Finch: I will refrain from asking how you know that.

    • Referenced in "Blue Code," when Cara catches Reese getting close to Jessica's husband. She asks Reese if he's planning to dissolve the man's body in lye.
  • Improbable Aiming Skills: Reese is a very good marksman.
  • Indy Ploy: Finch throws one together in "Baby Blue" when he realizes that the two orderlies walking in to the clinic are actually hired goons there to kidnap baby Lela.

Finch: I'm afraid I may have done something rather rash.

  • Instant AI, Just Add Water: As of "Firewall", things have officially crossed over into this territory, given that the Machine decides to cooperate with Reese to save Finch. We think.
  • Interrogation by Vandalism: Reese interrogates a gang courier by taking a blowtorch to... the money the courier was supposed to be delivering. Both he and the courier know that the courier's boss will assume that the burned money was stolen by the courier rather than destroyed.
  • Ironic Echo: In one flashback scene in "Flesh and Blood", when Elias' father decides to have some of his men kill his illegitimate son, he has them tell Elias that he's sorry that he couldn't be there at the end. At the end of the episode, Elias calls his father and half brother and tells them that he's sorry that he couldn't be there at the end. Then the car they're in explodes.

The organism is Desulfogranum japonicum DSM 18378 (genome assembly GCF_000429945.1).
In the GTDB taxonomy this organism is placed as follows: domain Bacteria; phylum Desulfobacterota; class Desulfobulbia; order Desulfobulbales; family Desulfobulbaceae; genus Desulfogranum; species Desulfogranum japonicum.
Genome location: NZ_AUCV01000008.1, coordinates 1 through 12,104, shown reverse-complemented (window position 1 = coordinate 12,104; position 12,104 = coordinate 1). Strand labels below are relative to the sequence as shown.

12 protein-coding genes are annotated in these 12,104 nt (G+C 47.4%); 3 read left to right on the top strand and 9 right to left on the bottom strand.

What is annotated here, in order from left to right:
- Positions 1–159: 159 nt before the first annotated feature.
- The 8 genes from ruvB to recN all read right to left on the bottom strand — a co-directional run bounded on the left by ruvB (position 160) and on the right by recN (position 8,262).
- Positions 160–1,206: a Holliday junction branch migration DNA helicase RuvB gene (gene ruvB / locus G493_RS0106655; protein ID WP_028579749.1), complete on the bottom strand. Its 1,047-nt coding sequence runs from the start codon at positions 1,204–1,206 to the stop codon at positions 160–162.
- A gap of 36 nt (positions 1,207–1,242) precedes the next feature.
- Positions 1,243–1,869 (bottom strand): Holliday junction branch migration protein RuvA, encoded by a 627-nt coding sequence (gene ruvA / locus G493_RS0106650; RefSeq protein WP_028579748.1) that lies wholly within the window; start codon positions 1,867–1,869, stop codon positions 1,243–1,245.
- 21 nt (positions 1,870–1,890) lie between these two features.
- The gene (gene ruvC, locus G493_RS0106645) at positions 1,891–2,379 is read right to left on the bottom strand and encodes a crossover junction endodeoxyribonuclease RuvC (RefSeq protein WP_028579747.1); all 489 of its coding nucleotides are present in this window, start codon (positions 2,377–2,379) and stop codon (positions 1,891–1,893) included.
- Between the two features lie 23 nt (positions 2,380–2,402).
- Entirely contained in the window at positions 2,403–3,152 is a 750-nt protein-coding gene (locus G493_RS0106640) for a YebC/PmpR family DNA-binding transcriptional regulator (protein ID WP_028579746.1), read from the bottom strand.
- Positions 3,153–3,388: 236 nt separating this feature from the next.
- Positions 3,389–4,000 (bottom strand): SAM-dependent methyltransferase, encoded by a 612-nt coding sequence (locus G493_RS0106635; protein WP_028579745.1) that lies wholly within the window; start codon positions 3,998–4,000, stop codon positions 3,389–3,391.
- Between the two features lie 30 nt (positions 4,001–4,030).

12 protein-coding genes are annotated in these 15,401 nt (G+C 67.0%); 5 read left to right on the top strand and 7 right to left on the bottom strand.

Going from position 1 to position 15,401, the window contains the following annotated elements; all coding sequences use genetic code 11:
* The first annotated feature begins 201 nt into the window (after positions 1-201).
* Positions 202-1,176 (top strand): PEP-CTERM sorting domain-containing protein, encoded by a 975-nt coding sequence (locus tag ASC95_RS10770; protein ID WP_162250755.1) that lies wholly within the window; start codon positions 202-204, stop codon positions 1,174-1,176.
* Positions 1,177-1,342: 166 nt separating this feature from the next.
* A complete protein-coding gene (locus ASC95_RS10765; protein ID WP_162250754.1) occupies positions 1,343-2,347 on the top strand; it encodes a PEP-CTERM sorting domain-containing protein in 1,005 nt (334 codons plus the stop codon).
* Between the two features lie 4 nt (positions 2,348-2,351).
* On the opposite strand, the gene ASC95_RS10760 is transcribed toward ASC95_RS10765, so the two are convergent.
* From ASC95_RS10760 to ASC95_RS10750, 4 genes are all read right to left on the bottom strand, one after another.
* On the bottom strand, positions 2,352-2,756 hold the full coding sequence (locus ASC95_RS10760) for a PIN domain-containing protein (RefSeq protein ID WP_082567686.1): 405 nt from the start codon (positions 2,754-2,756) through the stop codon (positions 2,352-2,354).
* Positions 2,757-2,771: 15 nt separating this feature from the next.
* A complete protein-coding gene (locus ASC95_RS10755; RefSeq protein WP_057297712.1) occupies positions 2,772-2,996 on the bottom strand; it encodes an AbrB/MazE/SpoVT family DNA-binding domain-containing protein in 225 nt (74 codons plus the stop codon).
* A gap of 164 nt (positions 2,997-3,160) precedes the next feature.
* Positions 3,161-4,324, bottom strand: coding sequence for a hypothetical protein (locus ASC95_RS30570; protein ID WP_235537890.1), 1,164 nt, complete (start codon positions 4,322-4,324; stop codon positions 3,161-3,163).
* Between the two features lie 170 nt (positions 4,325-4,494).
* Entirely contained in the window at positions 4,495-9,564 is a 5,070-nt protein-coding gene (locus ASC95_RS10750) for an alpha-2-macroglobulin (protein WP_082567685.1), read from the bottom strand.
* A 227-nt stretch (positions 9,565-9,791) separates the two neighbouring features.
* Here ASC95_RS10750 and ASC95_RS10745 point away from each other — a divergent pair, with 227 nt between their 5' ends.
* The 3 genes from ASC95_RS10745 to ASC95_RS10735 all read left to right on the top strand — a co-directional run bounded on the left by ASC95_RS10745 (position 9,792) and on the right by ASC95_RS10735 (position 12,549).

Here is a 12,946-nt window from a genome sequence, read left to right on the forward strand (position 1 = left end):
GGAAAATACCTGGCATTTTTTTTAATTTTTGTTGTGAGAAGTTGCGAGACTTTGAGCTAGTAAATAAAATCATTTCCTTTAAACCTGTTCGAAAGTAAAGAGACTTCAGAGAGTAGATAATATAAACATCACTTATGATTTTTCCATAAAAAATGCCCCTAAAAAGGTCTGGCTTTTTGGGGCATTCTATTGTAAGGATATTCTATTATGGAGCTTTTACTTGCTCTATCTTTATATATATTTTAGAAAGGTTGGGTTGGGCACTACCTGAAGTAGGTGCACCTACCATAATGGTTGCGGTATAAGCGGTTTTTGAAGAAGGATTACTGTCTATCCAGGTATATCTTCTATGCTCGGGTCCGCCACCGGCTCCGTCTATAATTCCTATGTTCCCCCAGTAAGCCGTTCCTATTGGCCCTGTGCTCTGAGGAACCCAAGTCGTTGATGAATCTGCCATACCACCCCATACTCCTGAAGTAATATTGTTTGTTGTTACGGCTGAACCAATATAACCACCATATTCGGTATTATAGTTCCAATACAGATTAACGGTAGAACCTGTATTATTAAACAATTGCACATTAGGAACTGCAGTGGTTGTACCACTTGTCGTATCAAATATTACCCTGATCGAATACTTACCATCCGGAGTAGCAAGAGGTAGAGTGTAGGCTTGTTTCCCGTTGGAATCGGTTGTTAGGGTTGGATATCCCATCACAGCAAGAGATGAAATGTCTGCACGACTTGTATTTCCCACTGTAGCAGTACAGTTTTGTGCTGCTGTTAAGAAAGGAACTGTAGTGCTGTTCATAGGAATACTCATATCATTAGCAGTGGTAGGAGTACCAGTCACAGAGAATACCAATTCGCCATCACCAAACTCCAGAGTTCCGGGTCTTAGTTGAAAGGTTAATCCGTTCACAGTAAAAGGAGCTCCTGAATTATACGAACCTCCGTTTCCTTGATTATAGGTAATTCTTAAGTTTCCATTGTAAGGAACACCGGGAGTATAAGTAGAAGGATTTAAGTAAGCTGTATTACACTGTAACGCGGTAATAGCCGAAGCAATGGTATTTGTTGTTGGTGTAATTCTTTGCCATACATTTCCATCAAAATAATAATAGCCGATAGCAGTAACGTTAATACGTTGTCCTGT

• I Surrender, Suckers: In "Blue Code" between Vargas and a Triad gang.
  • It's Not You, It's My Enemies: Finch lets his fiancee (whose existence he had, fortunately for her, kept quiet about due to his very private nature) believe him to be dead so those who are out to silence anyone connected to the Machine won't kill her.
  • It's Personal:
    • In the "Get Carter" episode when Reese told Finch that people like Carter are worth protecting. The song used at the end of the episode actually shares the name of the trope.
    • Finch invokes this when he realizes that the CEO of the company he and Reese are investigating caused the death of another person on his list.
    • Stanton appears to have taken this stance in regards to Snow's attempt to "retire" her.
  • It Works Better with Bullets: "Mission Creep" does the "firing pin" variation where the leader of the robbers sabotages the firing pins so he can pick them off in the street.
  • Jerkass: The Drug Lord L-O-S later revealed to be a CIA agent who smuggles drugs to use the money to finance the War on Terror, wants the CIA to kill two NYPD police officers simply because they did their job and arrested him for smuggling drugs. Though it makes it all the worth while to see him get his Laser-Guided Karma when Snow informs him that he was "caught behind enemy lines".
  • Janitor Impersonation Infiltration: Finch often impersonates some sort of nondescript job in order to get information or bug a place.